Fun Facts About Griffith Observatory
A collection of statistics, superlatives, stories about Los Angeles’s favorite public building.
The depth of the above-ground Observatory building (north/south wall to wall) is 176 feet. The width of the building is 236 feet (not counting the terrace ramps, which each add another 10 feet). The height of the building from the front lawn to the top of the main dome is 77 feet and to the top of the telescope dome is 55 feet. The original Observatory building had approximately 27,000 square feet of interior space. The renovated and expanded building has roughly 67,000 square feet, including nearly triple the amount of exhibit gallery space.
Griffith Observatory is one of the only major facilities in the world that still produces exclusively live planetarium shows. Over 100,000 shows have been presented since the building opened in 1935. Former Observatory Director Clarence Cleminshaw presented more than 8,000 planetarium shows during his 33 years on staff.
The Observatory’s Zeiss Mark II planetarium projector was used for the Observatory’s first 29 years of operation (1935-1964); it is now on display at a museum in Baton Rouge. It was replaced in 1964 by the Zeiss Mark IV, which was used for over 37 years (1964-2002), nearly double its design lifetime; it is now on display as part of Griffith Observatory’s exhibit program. In the 1990s, Observatory staff had to customize streetlight bulbs for use in the Zeiss Mark IV projector because the original bulbs were no longer produced.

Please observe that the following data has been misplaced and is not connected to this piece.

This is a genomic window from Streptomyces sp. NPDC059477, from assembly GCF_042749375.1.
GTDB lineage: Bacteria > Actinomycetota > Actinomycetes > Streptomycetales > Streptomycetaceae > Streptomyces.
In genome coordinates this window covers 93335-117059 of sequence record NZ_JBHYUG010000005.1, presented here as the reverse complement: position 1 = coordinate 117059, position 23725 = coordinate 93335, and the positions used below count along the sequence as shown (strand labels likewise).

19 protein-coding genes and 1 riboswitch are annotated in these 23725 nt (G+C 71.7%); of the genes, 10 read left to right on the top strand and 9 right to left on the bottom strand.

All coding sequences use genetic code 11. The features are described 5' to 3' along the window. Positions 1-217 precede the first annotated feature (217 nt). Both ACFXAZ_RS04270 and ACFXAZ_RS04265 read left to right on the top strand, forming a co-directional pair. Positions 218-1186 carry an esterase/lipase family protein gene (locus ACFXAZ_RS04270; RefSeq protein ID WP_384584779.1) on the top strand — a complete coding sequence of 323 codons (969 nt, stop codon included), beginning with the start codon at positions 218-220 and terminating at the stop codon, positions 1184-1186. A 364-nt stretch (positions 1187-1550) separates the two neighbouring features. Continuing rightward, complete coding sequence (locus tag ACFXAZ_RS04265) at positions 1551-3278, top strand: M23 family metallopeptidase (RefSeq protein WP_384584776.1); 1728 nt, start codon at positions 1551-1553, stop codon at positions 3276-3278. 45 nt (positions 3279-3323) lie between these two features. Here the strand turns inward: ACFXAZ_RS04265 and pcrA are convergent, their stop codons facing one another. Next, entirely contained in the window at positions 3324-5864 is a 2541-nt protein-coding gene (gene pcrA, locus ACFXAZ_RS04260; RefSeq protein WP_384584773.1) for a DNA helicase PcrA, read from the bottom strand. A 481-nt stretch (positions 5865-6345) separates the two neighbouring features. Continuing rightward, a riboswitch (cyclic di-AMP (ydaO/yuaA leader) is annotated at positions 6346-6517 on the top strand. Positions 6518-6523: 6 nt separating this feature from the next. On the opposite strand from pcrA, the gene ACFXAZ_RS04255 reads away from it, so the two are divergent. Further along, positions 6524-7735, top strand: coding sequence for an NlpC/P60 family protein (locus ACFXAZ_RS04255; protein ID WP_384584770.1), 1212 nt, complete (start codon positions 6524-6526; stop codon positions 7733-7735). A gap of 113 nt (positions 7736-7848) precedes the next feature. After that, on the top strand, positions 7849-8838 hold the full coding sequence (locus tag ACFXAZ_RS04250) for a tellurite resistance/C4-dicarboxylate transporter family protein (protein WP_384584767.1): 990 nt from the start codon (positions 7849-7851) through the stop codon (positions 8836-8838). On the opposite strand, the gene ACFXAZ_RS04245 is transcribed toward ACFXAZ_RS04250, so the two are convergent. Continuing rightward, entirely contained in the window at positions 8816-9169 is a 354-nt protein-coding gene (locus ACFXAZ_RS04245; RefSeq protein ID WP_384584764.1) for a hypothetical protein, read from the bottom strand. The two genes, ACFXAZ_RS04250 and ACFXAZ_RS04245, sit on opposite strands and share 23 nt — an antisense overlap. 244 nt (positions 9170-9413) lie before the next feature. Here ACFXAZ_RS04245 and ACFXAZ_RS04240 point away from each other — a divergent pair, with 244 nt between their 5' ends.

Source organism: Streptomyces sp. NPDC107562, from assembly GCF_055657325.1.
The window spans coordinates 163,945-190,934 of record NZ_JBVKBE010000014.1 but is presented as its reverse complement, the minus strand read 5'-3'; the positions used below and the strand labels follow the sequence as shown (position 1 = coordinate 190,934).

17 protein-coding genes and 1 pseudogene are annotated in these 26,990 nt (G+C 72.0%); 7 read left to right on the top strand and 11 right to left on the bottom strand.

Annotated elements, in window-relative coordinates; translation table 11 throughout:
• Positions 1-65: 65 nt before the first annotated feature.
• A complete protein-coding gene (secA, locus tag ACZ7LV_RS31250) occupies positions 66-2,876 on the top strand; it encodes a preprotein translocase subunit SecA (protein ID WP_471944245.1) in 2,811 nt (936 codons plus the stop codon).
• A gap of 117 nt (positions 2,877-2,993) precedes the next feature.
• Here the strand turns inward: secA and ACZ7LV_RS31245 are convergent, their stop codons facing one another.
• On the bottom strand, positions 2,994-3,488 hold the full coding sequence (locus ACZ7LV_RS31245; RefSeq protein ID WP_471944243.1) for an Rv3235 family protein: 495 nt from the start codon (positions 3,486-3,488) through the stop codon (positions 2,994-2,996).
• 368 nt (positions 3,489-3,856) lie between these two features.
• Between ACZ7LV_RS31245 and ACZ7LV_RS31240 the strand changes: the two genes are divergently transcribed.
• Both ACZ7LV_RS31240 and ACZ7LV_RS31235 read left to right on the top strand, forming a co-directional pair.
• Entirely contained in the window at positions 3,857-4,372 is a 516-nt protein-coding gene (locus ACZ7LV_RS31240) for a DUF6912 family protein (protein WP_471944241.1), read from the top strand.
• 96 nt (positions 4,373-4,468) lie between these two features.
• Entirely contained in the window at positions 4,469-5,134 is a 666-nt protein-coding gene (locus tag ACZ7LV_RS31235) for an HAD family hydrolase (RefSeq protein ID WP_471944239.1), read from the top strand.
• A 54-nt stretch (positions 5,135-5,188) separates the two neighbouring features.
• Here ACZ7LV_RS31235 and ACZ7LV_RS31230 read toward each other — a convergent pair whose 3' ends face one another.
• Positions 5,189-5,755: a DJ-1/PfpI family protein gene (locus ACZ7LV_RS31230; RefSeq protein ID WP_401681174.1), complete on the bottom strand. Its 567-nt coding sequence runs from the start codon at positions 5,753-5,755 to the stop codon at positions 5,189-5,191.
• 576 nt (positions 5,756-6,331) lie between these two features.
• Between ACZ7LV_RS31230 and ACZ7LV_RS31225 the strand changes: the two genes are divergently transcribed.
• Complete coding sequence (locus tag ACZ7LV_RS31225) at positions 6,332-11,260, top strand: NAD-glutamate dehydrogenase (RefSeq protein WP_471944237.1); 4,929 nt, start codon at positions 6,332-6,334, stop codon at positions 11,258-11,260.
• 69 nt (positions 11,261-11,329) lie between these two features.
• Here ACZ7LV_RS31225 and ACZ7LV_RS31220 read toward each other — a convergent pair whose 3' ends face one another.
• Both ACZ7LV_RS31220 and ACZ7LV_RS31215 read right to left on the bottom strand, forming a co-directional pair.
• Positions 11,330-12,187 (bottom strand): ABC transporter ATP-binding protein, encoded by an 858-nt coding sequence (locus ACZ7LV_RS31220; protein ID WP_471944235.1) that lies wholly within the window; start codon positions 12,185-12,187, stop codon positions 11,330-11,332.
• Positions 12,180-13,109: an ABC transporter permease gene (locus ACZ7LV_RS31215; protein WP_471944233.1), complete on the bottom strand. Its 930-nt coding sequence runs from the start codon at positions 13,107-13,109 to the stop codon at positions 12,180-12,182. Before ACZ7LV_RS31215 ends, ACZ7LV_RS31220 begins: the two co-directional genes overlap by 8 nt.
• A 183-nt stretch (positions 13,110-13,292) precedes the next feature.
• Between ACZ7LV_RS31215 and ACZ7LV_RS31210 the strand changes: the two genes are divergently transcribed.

Design with Meaning
Griffith Observatory was designed and built with clear intent as to its purpose and meaning. For example, the original building was laid out so that its major axes are aligned north-south and east-west. During the renovations and expansion, the new Gottlieb Transit Corridor was also aligned north-south, enabling the creation of the bronze Griffith Observatory meridian line. The architects designed the stairway railing from the corridor to the lawn to point at the North Star.
#1 in the World
Over eight million people have looked through the Observatory’s 12-inch Zeiss telescope, more than through any other telescope on Earth. One of the former telescope demonstrators, Kirk Palmer, personally showed the heavens to nearly 950,000 people. More people have seen the live image of the Sun on the Observatory’s coelostat than on any other solar telescope on Earth. All public telescope viewing at the Observatory is always free.
Griffith Observatory is one of the region’s premier film locations. It has appeared in hundreds of film and television productions, most notably Rebel Without a Cause starring James Dean in 1955. There is a bust of James Dean’s head on the Observatory’s grounds.
Navigating by the Stars
World War II aviators and Apollo astronauts trained in Griffith Observatory’s planetarium theater to learn how to navigate by the stars. The chair the astronauts used in the planetarium is on display at the Observatory today, in the Gunther Depths of Space exhibit gallery.